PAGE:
The bomb on Saturday struck a National Guard convoy at Abu Ghraib, home to the US prison, about 20km west of Baghdad, and also wounded 20 guardsmen, police said.

An attack on a US patrol in western Baghdad killed two civilians, police said. The US military said three American soldiers and seven Iraqi civilians were wounded.

A US vehicle and two Iraqi vehicles were destroyed, and the blast knocked down power lines, they said.

One Iraqi National Guardsman was killed and two were wounded by a roadside bomb at Yusufiya, about 75km south of Baghdad, police said.

And two car bombers killed themselves in an attack that wounded seven Iraqis on a road 10km south of the southern city of Basra, police said.

An Iraqi boy is taken to hospital
after a bomb attack in Baghdad

Mortar attack

Late Saturday, mortars hit an Iraqi military base in southern Baghdad, injuring seven soldiers, police said.

In al-Haswah, west of Baghdad, a US soldier assigned to the 155th Brigade Combat Team, II Marine Expeditionary Force was killed when a roadside bomb exploded on Saturday near the convoy in which he was travelling, the US military said.

At least 1565 members of the US military have died since the beginning of the Iraq war in March 2003, according to an Associated Press count.

Suspects detained

A US soldier watches Iraqi men
during a traffic stop in Mosul

The US military said it had detained six Iraqi men in connection with the shooting down on Thursday of a commercial helicopter in which 11 people were killed, including six Americans.

The men were detained after tip-offs from Iraqi civilians. It was not clear where in Iraq they were found.

The Russian-built Mi-8 helicopter was shot down on Thursday as it flew over a deserted region north of Baghdad. Video footage shot by the attackers and broadcast by satellite channels showed it was hit by some sort of rocket or missile.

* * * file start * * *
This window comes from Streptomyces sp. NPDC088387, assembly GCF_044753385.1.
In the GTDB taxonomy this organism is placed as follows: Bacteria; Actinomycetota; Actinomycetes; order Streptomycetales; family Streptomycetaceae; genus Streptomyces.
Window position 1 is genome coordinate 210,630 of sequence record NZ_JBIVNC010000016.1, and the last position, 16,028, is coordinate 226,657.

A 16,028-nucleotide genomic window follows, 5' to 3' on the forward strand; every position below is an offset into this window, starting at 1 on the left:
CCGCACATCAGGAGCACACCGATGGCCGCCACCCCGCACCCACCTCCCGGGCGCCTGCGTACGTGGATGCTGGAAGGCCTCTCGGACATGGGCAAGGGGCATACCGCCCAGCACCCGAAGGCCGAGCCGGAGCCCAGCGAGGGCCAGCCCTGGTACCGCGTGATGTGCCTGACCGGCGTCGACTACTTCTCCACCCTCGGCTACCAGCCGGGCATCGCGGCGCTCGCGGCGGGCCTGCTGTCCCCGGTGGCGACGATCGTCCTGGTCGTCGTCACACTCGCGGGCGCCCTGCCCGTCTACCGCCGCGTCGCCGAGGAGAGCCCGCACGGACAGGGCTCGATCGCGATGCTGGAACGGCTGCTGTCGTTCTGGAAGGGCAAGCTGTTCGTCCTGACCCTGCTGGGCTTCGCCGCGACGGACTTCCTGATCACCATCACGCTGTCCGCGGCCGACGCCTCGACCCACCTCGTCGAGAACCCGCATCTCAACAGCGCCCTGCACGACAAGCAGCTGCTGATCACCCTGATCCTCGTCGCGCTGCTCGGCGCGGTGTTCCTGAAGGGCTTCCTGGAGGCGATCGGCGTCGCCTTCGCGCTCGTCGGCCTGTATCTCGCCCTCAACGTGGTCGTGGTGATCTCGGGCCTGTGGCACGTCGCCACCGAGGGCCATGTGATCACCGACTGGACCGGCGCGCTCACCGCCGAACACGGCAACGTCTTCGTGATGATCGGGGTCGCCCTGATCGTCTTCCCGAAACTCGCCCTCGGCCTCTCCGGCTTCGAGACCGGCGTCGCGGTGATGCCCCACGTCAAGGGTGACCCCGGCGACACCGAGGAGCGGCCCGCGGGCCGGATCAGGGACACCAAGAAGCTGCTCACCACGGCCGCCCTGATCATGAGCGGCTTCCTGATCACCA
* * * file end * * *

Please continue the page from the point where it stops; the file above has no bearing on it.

The three-member Bulgarian crew was killed as were six American private security contractors and two Fijian guards.

Romanian plea 

 

Meanwhile, Aljazeera has received a copy of a statement released by Muslims in Romania, calling on the captors of the Romanian journalists held in Iraq to follow Islamic principles and secure the captives' lives by releasing them soon.

 

The statement says abductions do not serve Islam, Arab nationalism or the Iraqi people's cause, and that the captives are victims of international policies, just as the Iraqi people are.

 

The statement came a day after the captors gave the Romanian government four days to withdraw its troops from Iraq.

 

The captors are demanding
Romania withdraw from Iraq

Aljazeera broadcast a video it had received, showing the two men and a woman who were abducted on 28 March in Baghdad.

 

Fariz Abd al-Majid al-Laqta, leader of the Islamic and Cultural League in Romania, told Aljazeera: "We Muslims living in Europe call on the captors of the Romanian captives to be committed to Islam's tolerant principles in war and peace, secure the lives of the journalists and treat them well. 

 

"We also call on the captors to respond to Islam's calls, apply its principles and release the captives and their guard soon."